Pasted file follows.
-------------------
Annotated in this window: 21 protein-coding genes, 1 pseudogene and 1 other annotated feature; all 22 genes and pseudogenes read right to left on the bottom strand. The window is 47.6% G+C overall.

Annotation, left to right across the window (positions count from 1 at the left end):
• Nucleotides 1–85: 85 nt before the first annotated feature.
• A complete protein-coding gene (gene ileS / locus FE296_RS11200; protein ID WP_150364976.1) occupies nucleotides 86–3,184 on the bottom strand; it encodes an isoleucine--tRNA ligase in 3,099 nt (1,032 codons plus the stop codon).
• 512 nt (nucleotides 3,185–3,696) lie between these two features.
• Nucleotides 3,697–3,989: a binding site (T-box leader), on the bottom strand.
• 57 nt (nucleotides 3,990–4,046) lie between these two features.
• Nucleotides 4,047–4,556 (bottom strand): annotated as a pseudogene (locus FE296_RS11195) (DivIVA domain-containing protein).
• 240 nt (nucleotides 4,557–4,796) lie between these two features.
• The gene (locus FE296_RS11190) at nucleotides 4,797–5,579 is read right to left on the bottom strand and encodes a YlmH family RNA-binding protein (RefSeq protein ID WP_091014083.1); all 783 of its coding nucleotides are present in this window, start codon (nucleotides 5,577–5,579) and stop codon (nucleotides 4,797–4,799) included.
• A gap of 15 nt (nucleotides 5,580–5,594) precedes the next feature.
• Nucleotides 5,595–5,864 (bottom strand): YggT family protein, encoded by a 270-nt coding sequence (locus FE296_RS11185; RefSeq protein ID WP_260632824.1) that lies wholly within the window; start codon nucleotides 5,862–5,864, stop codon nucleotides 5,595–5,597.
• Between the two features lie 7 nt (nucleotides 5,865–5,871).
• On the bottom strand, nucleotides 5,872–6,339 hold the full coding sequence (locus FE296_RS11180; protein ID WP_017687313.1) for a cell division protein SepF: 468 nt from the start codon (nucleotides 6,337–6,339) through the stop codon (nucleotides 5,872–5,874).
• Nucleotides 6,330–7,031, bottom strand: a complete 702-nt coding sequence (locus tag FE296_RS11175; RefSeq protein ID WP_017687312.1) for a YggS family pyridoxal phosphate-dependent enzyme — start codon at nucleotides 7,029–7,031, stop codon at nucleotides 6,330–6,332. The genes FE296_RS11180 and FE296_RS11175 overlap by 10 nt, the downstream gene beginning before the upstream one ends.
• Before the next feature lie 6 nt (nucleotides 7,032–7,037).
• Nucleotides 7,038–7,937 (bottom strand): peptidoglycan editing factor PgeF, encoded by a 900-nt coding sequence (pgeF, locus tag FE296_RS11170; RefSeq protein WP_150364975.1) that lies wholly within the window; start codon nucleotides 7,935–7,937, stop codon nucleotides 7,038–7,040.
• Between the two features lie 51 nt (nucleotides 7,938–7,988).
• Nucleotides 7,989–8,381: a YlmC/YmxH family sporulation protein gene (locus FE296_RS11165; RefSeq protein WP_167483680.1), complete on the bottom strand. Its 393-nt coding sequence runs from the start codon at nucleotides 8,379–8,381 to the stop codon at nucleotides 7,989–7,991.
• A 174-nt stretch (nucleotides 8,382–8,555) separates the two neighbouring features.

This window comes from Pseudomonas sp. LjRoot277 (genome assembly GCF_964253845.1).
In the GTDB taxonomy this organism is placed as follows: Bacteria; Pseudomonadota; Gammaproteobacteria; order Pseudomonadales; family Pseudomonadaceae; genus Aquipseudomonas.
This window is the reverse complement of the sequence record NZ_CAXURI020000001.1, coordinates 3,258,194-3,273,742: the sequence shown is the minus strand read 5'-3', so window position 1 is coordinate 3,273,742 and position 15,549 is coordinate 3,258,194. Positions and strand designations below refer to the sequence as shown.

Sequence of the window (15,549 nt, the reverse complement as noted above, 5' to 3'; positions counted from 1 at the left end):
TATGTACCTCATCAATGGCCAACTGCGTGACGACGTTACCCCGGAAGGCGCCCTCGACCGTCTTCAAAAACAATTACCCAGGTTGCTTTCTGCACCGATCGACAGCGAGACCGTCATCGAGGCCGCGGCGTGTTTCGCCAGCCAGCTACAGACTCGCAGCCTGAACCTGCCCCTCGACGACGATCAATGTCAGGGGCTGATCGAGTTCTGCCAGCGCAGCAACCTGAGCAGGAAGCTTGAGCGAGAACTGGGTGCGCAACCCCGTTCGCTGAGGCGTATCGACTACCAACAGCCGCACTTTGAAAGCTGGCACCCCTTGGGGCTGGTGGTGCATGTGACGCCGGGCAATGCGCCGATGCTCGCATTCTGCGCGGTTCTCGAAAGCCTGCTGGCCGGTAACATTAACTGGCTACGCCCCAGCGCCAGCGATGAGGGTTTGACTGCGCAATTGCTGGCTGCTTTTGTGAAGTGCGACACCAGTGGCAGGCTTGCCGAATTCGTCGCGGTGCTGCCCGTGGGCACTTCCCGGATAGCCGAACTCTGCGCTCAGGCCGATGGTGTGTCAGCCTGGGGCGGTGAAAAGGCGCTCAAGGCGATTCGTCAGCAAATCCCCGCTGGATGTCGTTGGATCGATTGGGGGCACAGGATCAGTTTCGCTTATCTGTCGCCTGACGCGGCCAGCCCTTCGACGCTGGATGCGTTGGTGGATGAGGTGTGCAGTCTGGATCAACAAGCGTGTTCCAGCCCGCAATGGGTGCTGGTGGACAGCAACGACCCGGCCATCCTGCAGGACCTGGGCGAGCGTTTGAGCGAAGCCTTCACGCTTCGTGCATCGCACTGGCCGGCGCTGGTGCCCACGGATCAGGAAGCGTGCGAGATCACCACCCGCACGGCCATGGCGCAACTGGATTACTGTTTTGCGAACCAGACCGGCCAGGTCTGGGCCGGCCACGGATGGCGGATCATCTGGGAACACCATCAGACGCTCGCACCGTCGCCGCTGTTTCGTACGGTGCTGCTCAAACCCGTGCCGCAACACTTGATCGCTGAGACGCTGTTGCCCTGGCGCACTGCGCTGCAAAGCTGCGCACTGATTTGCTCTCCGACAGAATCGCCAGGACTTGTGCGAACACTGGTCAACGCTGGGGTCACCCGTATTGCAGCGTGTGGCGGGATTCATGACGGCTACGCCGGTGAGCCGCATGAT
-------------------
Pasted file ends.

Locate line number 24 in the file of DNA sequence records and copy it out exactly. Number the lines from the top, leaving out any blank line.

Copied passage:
Sequence of the window (15,549 nt, the reverse complement as noted above, 5' to 3'; positions counted from 1 at the left end):